At COP27, the United Nations Economic Commission for Europe (UNECE) has released a toolkit for the integrated and sustainable management of natural resources.
- The framework outlines ways to use natural resources efficiently while reaching good social, environmental and economic outcomes.
- The natural capital needs to be consumed in respect of the sensitive ecosystem equilibrium.
- All stakeholders must adopt an integrated approach in order to manage natural resources sustainably.
Resources are “services that can usher in peace and prosperity”
UNECE presented the UN-approved UN Resource Management System (UNRMS) at COP27 at the side event “Accelerating the circular economy agenda to tackle climate change and foster economic transformation”. It is intended for countries, industries, the financial community and civil society so that they can manage resources as “an unlimited public good”.
The commission hopes the framework will move from a linear, fragmented and unsustainable approach of blind extraction to a responsible, balanced, and value-added model. It views resources not just as commodities, but chiefly as “services that can usher in peace and prosperity”.
UNECE executive secretary Olga Algayerova said: “The United Nations Framework Classification for Resources (UNFC) offers tools for the management of anthropogenic resources (secondary resources). UNRMS has circularity at its core and will support member States in increasing the circularity of resource use that is indispensable to reduce our carbon and ecological footprint.”
UNRMS is based on existing UN framework principles implemented worldwide
UNRMS is based on the United Nations Framework Classification for Resources (UNFC), which has incorporated a unique methodology of assessing resources through the triple lenses of environmental-social-economic viability, technical feasibility and confidence in estimates.
Similarly, the African Mineral and Energy Resources Classification and Management System and the Pan-African Resource Reporting Code, developed by the African Minerals Development Centre of the African Union Commission with technical support from UNECE, are also based on the UNFC.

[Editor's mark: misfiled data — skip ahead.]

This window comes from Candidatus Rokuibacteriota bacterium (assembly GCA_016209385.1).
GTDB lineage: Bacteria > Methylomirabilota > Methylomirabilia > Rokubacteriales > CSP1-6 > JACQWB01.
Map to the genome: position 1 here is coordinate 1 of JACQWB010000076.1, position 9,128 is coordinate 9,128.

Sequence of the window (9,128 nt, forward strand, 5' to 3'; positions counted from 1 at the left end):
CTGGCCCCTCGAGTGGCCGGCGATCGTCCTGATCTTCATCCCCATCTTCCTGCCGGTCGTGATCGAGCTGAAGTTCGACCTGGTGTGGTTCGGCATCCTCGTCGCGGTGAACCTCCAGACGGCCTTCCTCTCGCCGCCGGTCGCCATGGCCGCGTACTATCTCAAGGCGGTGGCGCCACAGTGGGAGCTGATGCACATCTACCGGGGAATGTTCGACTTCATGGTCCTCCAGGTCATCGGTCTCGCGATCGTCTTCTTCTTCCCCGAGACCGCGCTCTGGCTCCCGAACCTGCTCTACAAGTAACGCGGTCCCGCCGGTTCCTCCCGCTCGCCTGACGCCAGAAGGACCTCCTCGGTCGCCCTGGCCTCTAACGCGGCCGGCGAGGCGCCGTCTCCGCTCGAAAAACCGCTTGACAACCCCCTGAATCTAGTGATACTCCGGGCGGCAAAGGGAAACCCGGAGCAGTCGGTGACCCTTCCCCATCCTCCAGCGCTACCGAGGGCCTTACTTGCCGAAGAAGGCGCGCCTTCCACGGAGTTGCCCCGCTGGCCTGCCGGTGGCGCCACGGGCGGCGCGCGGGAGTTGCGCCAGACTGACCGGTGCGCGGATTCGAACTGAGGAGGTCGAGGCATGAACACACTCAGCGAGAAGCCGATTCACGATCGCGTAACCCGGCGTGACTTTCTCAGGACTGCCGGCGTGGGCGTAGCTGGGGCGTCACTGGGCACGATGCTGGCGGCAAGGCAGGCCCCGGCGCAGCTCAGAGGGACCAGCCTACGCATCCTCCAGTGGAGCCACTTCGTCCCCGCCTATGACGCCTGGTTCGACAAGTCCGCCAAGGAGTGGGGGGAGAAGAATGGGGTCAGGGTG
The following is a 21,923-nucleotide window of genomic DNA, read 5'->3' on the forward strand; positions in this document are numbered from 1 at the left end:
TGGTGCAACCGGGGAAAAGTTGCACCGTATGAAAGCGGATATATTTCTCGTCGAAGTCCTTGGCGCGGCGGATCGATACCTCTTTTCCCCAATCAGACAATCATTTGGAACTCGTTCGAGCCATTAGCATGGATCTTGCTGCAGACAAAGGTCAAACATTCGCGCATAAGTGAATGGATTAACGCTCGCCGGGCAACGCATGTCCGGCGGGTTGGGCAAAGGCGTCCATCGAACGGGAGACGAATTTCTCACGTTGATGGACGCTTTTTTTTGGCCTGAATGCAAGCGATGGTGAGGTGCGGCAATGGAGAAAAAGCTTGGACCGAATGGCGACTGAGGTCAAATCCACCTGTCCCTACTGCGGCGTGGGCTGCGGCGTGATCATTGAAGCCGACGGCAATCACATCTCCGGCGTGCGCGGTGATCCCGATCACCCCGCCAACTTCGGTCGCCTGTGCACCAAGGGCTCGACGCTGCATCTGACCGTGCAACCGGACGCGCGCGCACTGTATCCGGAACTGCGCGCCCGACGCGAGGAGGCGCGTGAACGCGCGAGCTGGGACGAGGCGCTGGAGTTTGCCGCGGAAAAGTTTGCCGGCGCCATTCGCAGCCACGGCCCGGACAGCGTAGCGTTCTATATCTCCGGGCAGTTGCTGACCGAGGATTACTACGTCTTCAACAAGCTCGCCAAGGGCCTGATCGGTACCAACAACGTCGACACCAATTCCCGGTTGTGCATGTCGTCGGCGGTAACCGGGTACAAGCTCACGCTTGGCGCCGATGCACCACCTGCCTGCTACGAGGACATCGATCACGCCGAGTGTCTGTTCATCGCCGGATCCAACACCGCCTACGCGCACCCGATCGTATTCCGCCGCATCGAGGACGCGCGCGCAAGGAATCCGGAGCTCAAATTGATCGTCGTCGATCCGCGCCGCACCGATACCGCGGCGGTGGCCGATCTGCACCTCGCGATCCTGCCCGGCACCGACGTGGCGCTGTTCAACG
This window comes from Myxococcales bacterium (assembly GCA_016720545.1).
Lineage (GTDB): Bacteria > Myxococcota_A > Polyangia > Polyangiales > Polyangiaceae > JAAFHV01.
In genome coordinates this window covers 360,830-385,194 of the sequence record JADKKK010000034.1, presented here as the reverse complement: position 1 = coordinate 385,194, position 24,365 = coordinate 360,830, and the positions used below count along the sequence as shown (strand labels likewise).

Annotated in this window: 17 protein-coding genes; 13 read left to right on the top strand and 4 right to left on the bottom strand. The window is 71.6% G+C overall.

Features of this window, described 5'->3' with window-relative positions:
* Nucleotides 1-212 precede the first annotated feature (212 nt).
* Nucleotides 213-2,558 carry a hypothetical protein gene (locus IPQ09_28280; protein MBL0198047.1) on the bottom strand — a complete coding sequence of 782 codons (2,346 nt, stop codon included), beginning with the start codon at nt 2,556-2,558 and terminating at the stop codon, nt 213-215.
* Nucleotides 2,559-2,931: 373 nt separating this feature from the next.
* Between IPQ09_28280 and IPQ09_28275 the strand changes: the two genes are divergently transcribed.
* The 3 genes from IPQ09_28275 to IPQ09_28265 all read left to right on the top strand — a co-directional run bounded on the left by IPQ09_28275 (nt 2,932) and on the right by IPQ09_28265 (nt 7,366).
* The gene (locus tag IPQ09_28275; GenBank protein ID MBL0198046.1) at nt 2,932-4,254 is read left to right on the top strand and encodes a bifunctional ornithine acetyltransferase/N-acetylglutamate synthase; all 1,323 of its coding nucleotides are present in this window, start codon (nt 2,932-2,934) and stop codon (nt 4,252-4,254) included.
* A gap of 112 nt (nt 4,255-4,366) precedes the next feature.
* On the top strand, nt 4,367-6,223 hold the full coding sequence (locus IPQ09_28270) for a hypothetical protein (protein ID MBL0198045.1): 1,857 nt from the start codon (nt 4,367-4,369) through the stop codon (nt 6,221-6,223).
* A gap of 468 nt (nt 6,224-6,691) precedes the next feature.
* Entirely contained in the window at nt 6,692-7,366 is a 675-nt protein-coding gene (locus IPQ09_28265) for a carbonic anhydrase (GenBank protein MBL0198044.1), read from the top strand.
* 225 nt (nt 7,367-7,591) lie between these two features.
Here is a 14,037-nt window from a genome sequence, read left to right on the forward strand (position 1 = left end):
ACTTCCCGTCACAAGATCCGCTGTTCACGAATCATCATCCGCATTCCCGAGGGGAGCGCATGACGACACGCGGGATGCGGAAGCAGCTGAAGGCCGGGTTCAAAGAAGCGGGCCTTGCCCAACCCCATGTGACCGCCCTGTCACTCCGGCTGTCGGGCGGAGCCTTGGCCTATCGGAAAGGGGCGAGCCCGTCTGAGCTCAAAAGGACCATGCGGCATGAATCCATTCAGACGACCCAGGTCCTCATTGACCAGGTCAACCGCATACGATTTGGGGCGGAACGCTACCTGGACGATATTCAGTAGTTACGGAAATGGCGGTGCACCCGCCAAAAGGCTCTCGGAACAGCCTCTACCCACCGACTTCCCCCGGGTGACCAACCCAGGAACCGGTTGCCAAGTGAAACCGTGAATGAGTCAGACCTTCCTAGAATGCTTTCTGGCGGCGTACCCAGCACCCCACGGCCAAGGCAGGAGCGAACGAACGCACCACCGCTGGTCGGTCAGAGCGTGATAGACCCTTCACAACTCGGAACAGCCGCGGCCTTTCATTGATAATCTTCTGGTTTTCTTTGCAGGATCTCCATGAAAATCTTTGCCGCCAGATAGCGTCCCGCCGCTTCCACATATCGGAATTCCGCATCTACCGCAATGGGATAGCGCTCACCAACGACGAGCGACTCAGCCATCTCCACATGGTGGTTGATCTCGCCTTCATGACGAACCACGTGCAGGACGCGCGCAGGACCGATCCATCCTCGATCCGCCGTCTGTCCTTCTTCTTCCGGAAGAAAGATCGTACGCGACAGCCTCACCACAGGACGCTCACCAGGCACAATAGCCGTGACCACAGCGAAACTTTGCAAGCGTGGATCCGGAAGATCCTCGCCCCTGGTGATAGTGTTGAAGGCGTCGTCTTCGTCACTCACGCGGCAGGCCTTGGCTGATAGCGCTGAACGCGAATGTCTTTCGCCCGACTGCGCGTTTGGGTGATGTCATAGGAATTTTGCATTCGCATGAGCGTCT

The UNFC approved in October 2022 the Guidance for Europe which is intended to facilitate decision-making by stakeholders related to raw material stocks and flows in Europe. Several Latin American nations are also engaged in capacity-building initiatives on good practices to assess potential geothermal and mineral projects based on these frameworks.
Finally, the recent endorsement of the Bridging Documents between China’s Standards for Classification of Mineral Resources and Mineral Reserves and Petroleum Resources/Reserves and UNFC is expected to promote the sustainable development of energy resources and encourage wider international collaboration.
Using natural capital sustainably
Natural capital includes resources such as water, geology, energy, biodiversity, soil, ozone layer and properties including ecological resilience, ecosystem health and integrity. These are used to produce goods and services in economic activities – but should be enhanced rather than depleted.
According to UNECE, climate action needs to see “a total change to the paradigm of unrestricted fossil fuel use and unabated use of natural resources”. Less than 10% of the materials being consumed are recycled. Between 1970 and 2017, the extraction of minerals worldwide more than tripled to 92 billion tons annually – a trend that would lead to 190 billion tons of materials per annum by 2060.
Humans need natural capital to live, but it needs to be produced and used sustainably. The 2030 Agenda for Sustainable Development imposes social, environmental and economic objectives, but there are several challenges to shifting to a sustainable system, such as market volatilities, the need to pursue responsible investments, avoid windfalls, and guarantee no one is left behind. This has to be done amid geopolitical conflicts and other uncertainties.
Resources need to be managed with integrated approach
Natural capital has historically been managed with a fragmented approach, on a project-by-project or sector-by-sector basis, usually by a single government entity and companies involved in the relevant sector. Industries such as minerals, petroleum, renewable energy and groundwater resources have rarely cooperated.
As such, there has often been a limited perspective and diversity of knowledge and viewpoints to support informed decision-making, leading to conflict, delays, and severe natural capital losses. UNECE said that an integrated approach, involving all stakeholders, will need to be adopted in the shift to sustainability.
In fact, the 2030 Agenda highlights the need for interconnected thinking across all sections of society. The Sustainable Development Goals must be addressed in consideration of the others, as none of them exists in a vacuum.